Below, you will find excerpts from articles that I have written, along with a link to read them in full on the publishers’ websites. Short Essays in Dutch (korte essays) are at the bottom of this page.

Surviving Childhood Trauma: The Impact of Domestic Violence – Published by

It is in our connectedness with other people – in our memories of laughter, smiles, sharing sorrow, being heard, being looked at with kindness, being heard with attention, being remembered by someone, being upset with someone, being comforted – that we become alive as relational beings. From one perspective, we can only experience the richness of life when we are in relation with other people, amongst other people, and in between other people… Click here (opens in a new tab).

The Role of Artmaking and Symbolism in Trauma Therapy – Published by Transcend Media Service (TMS)

The longing for freedom from fright, numbness and suffering is as intense as the need to never let one’s psychological and physical integrity be broken apart by anyone. For trauma survivors, a sense of fright and the need to protect oneself from a threat, that always appears to be around the corner can often become a dominant unconscious psychological process. There is a resolve in the unspoken rulebook of one’s life that one will never let it happen even once what happened to them as a child… Click here (opens in a new tab).

Understanding Childhood Trauma – Published by Transcend Media Service (TMS)

The word ‘trauma’ occupies a specific place in our cultural imagination, where it is largely seen as something so big that it only affects someone out there, people we do not know or may never come across. It also captures a sense of humility when one comes across a person who suffers from trauma. But the reality is that trauma impacts more people than we could imagine. We cross paths with trauma survivors in superstores, at work places, in the gym and in social events, without knowing the story of the person behind a gentle smile or the hurt behind an aloof face. Click here (opens in a new tab).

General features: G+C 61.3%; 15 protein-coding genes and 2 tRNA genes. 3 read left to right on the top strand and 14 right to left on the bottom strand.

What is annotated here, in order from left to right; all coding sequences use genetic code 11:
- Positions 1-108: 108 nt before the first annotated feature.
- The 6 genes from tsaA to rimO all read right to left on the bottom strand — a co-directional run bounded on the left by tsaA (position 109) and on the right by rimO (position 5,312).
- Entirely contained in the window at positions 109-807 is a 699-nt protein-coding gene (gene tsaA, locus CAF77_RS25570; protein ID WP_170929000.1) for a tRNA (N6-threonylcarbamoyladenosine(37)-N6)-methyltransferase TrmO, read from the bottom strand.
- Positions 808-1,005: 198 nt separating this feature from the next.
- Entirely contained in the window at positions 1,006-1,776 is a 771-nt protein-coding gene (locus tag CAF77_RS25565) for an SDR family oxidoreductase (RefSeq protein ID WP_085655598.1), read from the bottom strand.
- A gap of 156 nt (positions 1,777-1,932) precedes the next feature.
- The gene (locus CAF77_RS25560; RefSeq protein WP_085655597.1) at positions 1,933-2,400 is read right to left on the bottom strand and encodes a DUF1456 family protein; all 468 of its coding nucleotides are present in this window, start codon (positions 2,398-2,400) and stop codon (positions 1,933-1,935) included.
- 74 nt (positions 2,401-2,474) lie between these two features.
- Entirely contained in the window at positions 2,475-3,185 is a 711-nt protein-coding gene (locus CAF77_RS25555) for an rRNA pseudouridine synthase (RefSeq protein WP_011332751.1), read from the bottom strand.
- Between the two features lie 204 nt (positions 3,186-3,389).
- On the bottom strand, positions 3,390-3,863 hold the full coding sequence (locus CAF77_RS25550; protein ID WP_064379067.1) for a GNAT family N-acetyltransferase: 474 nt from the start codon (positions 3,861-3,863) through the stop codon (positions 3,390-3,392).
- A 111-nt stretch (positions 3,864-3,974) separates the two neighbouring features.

Recovering from Complex Trauma: Exploring Rage as the missing Piece – Published by Transcend Media Service (TMS)

If you are a childhood trauma survivor, one of the first things that may come to your mind is: ‘But I have tried all of this, and no matter what I do, the pain, the fright keeps coming back!’ Quite understandably so, because that is precisely the nature of post-traumatic stress and fright that whatever one tries, that feeling of ‘an attack or humiliation is just round the corner’ keeps coming back. Click here (opens in a new tab).

Meet the Therapist: Sumeet Grover – Published by

When people feel anxious, or when they experience the symptoms of post-traumatic stress, it is the understanding of what is happening in the brain, body and the nervous system that brings about a shift. These days breathing and mindfulness are perhaps well-known techniques, but they offer one of the most powerful pathways out of the above symptoms.

When I think of the Triune Brain Theory, which I broadly interpret as showing us three brains in one, the treatment of anxiety and post-traumatic stress becomes specific… Click here (opens in a new tab)

The Roots of DBT: Marsha M. Linehan’s Building a Life Worth Living – Published by

In mainstream schools of psychotherapy, although we learn scientific approaches such as attachment theory – and more recently, the systematic contributions of Bessel van der Kolk in understanding the relationship between the brain, body and trauma – the emphasis is on psychotherapy as an art, a human relationship, on our presence for the individual in front of us. Linehan brings with her theories and her life experiences, the ability to combine science and evidence-based psychotherapy treatment with the spirituality of mindfulness, and the ability to maintain a human relationship with her clients… Click here (opens in a new tab)

Korte Essays (Nederlands/Dutch)

De Paradox van Angst – “Het leven loopt door, elk moment, elk uur. Er lopen de hele tijd mensen om je heen. Je neemt gewoon aan dat jij de enige bent die met een zenuwachtig gevoel door de straat loopt. Misschien schaam je je. Of misschien denk je dat je een soort wolk in je hoofd draagt…”